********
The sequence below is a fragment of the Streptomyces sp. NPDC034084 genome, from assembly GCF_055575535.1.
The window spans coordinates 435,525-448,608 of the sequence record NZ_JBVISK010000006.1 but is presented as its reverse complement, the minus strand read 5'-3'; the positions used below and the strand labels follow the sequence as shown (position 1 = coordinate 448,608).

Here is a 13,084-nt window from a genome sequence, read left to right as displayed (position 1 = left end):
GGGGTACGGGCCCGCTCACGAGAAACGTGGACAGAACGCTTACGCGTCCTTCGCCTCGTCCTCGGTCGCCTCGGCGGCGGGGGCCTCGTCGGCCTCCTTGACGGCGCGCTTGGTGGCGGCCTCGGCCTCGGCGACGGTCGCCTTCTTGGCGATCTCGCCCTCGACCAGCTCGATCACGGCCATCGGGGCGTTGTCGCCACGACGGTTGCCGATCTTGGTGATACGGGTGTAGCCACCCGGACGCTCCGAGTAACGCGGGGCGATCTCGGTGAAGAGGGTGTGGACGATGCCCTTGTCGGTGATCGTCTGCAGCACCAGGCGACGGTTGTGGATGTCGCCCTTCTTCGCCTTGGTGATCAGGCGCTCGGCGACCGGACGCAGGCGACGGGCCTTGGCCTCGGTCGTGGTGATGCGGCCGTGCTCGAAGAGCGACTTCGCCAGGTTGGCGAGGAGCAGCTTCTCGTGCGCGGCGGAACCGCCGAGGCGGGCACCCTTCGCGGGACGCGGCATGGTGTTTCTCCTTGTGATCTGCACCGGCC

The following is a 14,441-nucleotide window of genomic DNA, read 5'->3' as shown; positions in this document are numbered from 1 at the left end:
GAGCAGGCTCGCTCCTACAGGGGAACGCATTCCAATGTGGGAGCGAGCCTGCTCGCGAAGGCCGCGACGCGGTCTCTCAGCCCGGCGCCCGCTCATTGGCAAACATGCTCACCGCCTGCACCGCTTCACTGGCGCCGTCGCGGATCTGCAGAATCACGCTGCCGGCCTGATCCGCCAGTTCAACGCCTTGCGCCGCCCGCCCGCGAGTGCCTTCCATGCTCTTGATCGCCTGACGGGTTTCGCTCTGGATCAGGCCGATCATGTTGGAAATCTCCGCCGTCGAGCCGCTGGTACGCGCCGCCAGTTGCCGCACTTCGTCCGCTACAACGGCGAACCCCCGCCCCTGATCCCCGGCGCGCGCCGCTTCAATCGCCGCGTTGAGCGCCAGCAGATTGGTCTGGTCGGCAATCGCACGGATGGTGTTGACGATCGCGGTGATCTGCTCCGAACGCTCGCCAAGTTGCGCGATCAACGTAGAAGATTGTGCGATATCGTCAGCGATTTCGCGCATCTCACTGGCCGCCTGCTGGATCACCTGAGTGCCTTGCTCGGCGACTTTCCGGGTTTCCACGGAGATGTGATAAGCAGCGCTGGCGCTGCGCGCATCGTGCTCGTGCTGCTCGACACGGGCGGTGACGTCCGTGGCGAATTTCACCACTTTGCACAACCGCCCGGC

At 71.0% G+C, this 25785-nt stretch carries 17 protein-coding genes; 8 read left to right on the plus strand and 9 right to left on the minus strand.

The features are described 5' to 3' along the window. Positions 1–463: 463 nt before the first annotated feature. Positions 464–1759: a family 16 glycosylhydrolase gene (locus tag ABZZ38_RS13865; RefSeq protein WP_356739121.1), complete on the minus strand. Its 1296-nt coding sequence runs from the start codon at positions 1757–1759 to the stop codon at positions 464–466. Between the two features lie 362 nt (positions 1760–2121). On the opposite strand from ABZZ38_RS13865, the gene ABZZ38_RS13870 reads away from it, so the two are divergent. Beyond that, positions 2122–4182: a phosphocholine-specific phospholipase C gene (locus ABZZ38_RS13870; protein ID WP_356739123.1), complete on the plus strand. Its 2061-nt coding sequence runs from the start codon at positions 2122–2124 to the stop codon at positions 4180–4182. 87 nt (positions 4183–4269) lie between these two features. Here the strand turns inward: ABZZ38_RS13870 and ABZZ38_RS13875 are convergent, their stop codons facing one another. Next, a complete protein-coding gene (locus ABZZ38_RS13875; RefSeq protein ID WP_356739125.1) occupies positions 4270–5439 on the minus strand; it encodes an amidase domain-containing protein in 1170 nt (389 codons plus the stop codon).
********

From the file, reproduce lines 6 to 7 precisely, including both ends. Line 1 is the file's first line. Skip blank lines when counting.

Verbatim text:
GAGCAGGCTCGCTCCTACAGGGGAACGCATTCCAATGTGGGAGCGAGCCTGCTCGCGAAGGCCGCGACGCGGTCTCTCAGCCCGGCGCCCGCTCATTGGCAAACATGCTCACCGCCTGCACCGCTTCACTGGCGCCGTCGCGGATCTGCAGAATCACGCTGCCGGCCTGATCCGCCAGTTCAACGCCTTGCGCCGCCCGCCCGCGAGTGCCTTCCATGCTCTTGATCGCCTGACGGGTTTCGCTCTGGATCAGGCCGATCATGTTGGAAATCTCCGCCGTCGAGCCGCTGGTACGCGCCGCCAGTTGCCGCACTTCGTCCGCTACAACGGCGAACCCCCGCCCCTGATCCCCGGCGCGCGCCGCTTCAATCGCCGCGTTGAGCGCCAGCAGATTGGTCTGGTCGGCAATCGCACGGATGGTGTTGACGATCGCGGTGATCTGCTCCGAACGCTCGCCAAGTTGCGCGATCAACGTAGAAGATTGTGCGATATCGTCAGCGATTTCGCGCATCTCACTGGCCGCCTGCTGGATCACCTGAGTGCCTTGCTCGGCGACTTTCCGGGTTTCCACGGAGATGTGATAAGCAGCGCTGGCGCTGCGCGCATCGTGCTCGTGCTGCTCGACACGGGCGGTGACGTCCGTGGCGAATTTCACCACTTTGCACAACCGCCCGGC

At 71.0% G+C, this 25785-nt stretch carries 17 protein-coding genes; 8 read left to right on the plus strand and 9 right to left on the minus strand.